Coastal Venezuela Montane Forests

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Silhouettes of Palm trees on water edge at sunset. Hato Piñero, in the Llanos (plains), Venezuela.
© WWF-Canon / Bruno PAMBOUR

About the Area

The coastal mountains of Venezuela have been long isolated from other lowland and montane moist forests of the region by drier surrounding lowlands. This isolation and a great variety of physiographical landscapes have created an extraordinary species richness and strong speciation processes that are manifested in a relative high level of plant and animal endemism.

In the montane forest, the climate consists of prehumid mesothermic conditions (average annual temperature 10°–20° C and rainfall between 1,000-3,000 mm).

Individual peaks and ranges support their own distinctive and restricted species. Home to a diverse collection of plants and animals, these forests are critical for migratory songbirds coming across the Caribbean in the autumn to stop, rest, and feed.

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Size:
14,000 sq. km (5,500 sq. miles)

Habitat type:
Tropical and Subtropical Moist Broadleaf Forests

Geographic Location:
Northern Coast of South America: Venezuela

Conservation Status:
Vulnerable

Local Species
Palm species include Macanilla (Bactris setulosa), and the narrowly distributed Palmito (Asterogyne spicata). Bird species include the endemic and threatened helmeted curassow (Pauxi pauxi), the endemic black-throated spinetail (Synallaxis castanea), and the fulvous-headed tanager (Thlypopsis fulviceps). Brilliantly colored hummingbirds called táchira emeralds also zip through these forests, feeding mostly on the nectar of flowers.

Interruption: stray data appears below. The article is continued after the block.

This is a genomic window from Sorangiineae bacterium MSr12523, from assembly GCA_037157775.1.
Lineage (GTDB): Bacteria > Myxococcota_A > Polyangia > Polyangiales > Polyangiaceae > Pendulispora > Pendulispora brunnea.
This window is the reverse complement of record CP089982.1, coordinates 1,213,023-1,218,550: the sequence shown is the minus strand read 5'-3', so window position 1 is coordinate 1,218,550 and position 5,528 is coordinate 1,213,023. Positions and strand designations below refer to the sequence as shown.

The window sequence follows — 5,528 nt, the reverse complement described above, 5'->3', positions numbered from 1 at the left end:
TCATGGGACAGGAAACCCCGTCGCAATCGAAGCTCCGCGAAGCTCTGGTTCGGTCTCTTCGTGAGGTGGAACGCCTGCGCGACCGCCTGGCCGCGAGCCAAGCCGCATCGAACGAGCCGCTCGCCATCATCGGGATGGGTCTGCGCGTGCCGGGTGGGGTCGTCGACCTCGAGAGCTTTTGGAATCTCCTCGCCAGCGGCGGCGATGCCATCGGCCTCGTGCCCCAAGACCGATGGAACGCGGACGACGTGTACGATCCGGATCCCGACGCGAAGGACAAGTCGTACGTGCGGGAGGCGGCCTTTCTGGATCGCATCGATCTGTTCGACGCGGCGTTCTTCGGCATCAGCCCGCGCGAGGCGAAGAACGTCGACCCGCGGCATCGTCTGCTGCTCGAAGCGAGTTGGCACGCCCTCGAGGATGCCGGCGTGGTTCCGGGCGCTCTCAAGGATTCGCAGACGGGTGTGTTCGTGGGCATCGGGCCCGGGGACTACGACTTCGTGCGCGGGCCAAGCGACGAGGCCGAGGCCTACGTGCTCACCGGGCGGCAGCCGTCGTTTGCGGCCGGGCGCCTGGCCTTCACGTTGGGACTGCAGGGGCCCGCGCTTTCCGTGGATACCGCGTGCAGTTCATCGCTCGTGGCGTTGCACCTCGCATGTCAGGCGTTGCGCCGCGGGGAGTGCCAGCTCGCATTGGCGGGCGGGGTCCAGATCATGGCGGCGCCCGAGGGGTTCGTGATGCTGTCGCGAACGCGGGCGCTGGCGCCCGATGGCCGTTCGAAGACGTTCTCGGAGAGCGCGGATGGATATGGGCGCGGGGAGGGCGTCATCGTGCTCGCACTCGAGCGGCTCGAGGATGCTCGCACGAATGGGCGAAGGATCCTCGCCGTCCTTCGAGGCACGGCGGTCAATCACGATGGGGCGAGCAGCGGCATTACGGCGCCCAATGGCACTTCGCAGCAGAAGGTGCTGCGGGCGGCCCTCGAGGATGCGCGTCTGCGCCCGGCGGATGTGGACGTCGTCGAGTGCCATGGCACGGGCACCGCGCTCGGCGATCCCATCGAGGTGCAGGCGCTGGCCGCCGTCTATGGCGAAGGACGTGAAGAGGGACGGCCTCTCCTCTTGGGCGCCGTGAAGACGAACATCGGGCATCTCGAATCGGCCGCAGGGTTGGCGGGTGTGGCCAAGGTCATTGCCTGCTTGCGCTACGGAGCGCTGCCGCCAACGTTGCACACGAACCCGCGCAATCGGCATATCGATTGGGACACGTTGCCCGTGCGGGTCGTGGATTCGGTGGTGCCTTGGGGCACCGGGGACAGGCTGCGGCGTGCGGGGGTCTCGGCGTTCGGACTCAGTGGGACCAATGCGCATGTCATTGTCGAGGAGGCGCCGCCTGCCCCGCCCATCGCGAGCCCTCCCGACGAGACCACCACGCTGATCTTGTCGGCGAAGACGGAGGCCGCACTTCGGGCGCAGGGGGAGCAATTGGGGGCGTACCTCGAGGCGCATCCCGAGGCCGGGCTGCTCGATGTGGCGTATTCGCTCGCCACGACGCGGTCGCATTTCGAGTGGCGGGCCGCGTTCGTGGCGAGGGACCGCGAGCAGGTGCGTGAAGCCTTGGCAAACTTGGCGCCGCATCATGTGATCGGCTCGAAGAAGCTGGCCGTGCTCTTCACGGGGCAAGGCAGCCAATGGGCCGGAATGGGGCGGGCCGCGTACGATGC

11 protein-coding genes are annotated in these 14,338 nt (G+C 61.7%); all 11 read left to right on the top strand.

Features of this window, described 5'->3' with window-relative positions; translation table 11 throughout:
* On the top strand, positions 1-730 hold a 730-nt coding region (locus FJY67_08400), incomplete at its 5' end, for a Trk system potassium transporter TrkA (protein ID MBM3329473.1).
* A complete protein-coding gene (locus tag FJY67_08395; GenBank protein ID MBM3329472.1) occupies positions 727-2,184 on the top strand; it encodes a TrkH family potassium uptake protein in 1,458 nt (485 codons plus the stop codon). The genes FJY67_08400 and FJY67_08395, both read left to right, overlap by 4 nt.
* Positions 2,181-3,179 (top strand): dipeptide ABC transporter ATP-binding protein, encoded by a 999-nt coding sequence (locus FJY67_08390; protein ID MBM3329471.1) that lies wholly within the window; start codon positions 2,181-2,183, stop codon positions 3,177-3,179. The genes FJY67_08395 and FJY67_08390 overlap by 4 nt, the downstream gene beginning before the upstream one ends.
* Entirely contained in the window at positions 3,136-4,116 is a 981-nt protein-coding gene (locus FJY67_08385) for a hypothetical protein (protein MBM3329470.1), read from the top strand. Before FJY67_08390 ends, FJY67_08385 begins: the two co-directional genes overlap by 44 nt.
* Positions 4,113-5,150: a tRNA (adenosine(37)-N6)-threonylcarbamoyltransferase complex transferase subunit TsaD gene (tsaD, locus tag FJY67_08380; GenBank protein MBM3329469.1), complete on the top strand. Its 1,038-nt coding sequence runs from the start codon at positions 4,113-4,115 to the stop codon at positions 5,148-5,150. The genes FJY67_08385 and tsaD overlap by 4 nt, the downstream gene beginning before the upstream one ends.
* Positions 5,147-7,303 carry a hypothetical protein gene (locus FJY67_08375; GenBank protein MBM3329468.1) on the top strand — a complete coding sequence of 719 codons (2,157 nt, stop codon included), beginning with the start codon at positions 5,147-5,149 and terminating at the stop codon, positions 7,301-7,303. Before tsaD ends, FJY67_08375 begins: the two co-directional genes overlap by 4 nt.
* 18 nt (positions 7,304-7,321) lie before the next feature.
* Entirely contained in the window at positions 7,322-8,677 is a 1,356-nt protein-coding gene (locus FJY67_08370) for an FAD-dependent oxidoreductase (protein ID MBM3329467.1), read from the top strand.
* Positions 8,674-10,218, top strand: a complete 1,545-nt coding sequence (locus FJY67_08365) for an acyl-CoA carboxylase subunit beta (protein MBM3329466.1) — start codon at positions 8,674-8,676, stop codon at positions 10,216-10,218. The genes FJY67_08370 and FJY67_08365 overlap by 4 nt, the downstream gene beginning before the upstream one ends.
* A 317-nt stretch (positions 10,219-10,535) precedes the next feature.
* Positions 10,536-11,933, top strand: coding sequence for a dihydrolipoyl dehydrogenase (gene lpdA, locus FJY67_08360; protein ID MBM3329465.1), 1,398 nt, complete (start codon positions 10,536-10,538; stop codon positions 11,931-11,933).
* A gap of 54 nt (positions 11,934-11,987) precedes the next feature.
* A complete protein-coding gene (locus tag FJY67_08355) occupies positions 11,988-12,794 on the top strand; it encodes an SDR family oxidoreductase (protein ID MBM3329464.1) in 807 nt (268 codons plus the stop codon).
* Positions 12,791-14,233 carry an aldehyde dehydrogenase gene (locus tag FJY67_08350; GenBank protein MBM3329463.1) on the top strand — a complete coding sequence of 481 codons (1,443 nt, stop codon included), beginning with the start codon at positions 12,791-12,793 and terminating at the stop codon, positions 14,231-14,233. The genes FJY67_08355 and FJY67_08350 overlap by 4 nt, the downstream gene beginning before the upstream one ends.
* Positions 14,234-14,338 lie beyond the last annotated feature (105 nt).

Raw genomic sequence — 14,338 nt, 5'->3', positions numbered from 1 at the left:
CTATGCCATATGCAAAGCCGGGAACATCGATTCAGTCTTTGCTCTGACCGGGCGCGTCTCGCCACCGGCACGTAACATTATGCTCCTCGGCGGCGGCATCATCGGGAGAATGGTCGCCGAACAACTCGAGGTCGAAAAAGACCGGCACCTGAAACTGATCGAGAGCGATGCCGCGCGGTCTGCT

Neo arctic migrants include Chestnut-sided warbler (Dendroica pensylvanica), and Golden-winged warbler (Vermivora chrysoptera). Mammals include wedge-capped or weeping capuchin monkey (Cebus olivaceus), oncilla (Leopardus tigrinus), and red-tailed squirrel (Sciurus granatensis).

At least 21 species of frogs and 11 species of reptiles are recognized to be endemic to this region.
 / ©: WWF-Canon / Bruno PAMBOUR
Spectacled caiman (Caiman crocodilus) at the edge of a river in the Llanos (plains), Venezuela.
© WWF-Canon / Bruno PAMBOUR

Featured Species

Weeping capuchins (Cebus olivaceus) are similar in body size to small dogs, about 50 cm in length. The tail in this species is semi prehensile and is roughly the same length as the body, making an overall length of approximately 84 cm.

Weeping capuchins are very social animals. They live in troops of about 10 to 33 individuals. They consume fruits, palm nuts, seeds, berries, and many varieties of small vertebrates and invertebrates. In captivity a capuchin may live as long as 55 years. Capuchins in the wild live an average of 34 to 36 years.

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WWF’s work
WWF-Venezuela's  work is to conserve the forests is focused on the Llanos programme. The main objective of this programme is to promote conservation, sustainable use, and improvement of the quality of life in the Llanos ecoregion in Venezuela.

The programme looks to encourage conservation and sustainable use of biodiversity, implementing actions which help to minimize the impact of development on the area. WWF is also involved in establishing a network of private conservation areas. Working with private landowners and initially focused in the Venezuelan Llanos, it is hoped this project can be extended to other areas.

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 / ©: WWF-Canon / WWF Intl.
HRH Prince Bernhard (Founding President of WWF) signing the Conservation Coin Collection Agreement with President Carlos Andres Perez, 1974, Venezuela.
© WWF-Canon / WWF Intl.

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